ENTERTAINMENT
03/22/2017 10:55 am ET

More 'Ghostbusters' Movies Are In The Works, Both Animated And Live-Action

Last year's reboot underperformed, but that isn't stopping Ivan Reitman.

The future of the “Ghostbusters” franchise was uncertain after last year’s female-fronted reboot failed to recoup Sony’s hefty production and marketing expenses at the box office. But Ivan Reitman, who directed the original and co-owns the Ghost Corps production company, says more slime is on the way.

In an interview with io9 published Tuesday, Reitman acknowledged the remake’s disappointing returns but said the intended cinematic universe will expand nonetheless. First up is an animated movie (coming in 2019 or 2020), and Reitman says he is currently “developing” more live-action installments.

“We certainly would’ve loved to have a larger hit,” Reitman said. “But considering the last film was almost 30 years ago, it really did extremely well. I think the film cost too much, frankly, and that’s the real issue. I personally had other points of view in terms of where the film should go and it was kind of a continuous conversation with Paul [Feig] about that. But Paul was the filmmaker on this one and he’s a very talented director. I wanted to give him enough room to do the film he thought it should be.”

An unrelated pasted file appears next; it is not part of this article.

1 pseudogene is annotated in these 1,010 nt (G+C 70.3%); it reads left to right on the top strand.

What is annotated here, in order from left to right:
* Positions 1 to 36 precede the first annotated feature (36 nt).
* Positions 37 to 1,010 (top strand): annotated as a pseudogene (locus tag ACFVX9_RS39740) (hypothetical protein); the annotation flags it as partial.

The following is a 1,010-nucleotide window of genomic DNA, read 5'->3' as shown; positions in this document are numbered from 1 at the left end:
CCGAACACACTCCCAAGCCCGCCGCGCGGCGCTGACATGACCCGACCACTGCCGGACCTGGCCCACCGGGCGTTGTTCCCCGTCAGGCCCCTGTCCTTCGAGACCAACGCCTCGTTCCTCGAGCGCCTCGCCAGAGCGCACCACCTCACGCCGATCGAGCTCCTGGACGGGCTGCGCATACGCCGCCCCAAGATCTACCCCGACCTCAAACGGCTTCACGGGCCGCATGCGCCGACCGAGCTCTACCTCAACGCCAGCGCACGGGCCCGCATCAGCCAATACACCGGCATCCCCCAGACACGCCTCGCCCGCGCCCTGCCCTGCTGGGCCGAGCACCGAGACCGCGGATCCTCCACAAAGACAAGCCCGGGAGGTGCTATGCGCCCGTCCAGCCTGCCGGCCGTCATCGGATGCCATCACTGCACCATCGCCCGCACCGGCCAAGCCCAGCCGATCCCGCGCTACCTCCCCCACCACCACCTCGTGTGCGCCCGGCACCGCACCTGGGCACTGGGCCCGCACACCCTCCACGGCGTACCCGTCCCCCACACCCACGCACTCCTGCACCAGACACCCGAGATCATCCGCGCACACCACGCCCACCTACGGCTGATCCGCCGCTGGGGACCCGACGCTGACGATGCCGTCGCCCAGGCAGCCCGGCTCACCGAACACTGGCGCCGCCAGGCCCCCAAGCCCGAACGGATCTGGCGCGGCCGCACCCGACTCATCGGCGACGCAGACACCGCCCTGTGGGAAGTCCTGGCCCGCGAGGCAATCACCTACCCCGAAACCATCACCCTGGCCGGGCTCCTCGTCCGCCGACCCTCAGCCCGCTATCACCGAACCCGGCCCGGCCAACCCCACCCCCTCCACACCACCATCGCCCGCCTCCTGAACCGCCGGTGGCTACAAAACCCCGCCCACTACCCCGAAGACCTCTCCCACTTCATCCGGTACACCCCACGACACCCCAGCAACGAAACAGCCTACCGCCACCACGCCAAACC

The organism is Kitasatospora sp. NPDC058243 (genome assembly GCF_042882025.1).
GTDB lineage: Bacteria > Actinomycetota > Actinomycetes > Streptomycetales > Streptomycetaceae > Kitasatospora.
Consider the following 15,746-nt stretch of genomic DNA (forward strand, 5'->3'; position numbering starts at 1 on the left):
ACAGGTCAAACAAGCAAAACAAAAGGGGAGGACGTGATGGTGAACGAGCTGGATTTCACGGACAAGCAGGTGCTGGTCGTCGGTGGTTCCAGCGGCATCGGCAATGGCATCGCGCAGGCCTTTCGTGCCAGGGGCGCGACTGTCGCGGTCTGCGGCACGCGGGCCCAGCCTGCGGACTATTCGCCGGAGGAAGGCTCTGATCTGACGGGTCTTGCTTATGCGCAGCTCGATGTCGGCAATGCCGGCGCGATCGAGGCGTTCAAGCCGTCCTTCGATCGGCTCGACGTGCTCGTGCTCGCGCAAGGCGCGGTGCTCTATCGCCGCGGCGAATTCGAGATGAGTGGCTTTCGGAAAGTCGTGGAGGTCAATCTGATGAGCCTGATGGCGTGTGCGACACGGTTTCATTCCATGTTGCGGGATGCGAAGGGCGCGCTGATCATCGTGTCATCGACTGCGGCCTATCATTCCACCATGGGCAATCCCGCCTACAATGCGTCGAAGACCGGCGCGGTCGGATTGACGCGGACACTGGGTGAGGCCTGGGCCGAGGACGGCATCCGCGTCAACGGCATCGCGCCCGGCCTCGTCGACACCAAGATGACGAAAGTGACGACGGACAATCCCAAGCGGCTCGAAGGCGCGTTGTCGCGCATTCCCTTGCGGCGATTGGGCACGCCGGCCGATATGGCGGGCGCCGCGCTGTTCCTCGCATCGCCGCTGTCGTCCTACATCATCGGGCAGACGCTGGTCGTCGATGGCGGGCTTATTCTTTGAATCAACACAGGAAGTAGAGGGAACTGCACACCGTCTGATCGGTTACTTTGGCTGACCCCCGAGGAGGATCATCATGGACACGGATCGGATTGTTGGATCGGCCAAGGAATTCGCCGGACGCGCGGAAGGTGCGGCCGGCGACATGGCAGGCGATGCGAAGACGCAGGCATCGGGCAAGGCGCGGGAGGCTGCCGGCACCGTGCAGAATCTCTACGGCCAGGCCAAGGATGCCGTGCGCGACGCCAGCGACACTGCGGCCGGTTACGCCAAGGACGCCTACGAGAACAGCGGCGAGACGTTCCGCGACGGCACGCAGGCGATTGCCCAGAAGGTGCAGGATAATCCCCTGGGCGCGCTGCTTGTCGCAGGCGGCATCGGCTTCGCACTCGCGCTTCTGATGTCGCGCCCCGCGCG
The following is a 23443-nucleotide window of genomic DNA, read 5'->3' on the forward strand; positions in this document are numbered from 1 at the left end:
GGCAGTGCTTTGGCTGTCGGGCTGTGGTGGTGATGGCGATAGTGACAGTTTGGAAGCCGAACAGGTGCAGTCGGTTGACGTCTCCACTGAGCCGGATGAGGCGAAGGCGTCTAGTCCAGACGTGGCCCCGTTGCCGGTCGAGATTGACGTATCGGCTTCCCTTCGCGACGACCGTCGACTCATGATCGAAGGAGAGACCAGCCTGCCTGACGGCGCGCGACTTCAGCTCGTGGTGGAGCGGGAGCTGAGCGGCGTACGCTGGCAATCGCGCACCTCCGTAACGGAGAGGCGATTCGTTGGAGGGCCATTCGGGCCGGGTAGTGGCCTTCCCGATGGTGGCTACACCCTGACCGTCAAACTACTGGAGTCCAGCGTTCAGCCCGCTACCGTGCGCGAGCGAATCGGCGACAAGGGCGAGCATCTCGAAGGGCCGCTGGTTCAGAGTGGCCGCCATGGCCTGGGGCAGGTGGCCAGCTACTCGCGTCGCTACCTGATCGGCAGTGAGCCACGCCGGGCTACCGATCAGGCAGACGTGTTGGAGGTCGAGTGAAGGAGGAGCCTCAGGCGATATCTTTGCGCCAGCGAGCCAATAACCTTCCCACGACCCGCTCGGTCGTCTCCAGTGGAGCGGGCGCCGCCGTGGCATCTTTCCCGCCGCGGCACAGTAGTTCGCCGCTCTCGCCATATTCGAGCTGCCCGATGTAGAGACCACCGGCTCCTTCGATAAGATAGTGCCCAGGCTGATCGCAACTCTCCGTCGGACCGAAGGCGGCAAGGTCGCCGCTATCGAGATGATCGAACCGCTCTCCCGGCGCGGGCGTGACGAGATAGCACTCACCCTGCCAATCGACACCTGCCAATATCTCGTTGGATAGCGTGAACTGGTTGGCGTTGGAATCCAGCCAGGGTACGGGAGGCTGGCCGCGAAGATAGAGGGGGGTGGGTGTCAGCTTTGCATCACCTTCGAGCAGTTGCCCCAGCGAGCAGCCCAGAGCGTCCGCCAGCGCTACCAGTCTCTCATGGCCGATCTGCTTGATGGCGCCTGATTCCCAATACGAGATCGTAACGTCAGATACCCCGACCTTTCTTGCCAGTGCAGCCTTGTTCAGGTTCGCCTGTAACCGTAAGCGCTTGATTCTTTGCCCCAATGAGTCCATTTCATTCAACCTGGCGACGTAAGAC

Feig has sent mixed messages about a potential sequel. Last October, he discussed his contentious relationship with Sony, including battles about which jokes would be cut from the movie. He said he’d love to see Melissa McCarthy, Kristen Wiig, Leslie Jones and Kate McKinnon suit up again, but then in November said he’d be “very surprised” if the studio opted to move forward with the “Ghostbusters” franchise. 

Released last July, “Ghostbusters” made $229 million worldwide. At first glance, that’s not bad. But when the $144 million budget and sizable marketing expenses are taken into account, it turns out Sony reportedly needed about $300 million in revenue just to break even. But, as we’ve seen a lot lately, studios are desperate to juice their existing intellectual property, regardless of whether there’s verifiable audience interest. 

The Huffington Post reached out to a Sony rep, but she declined to comment.

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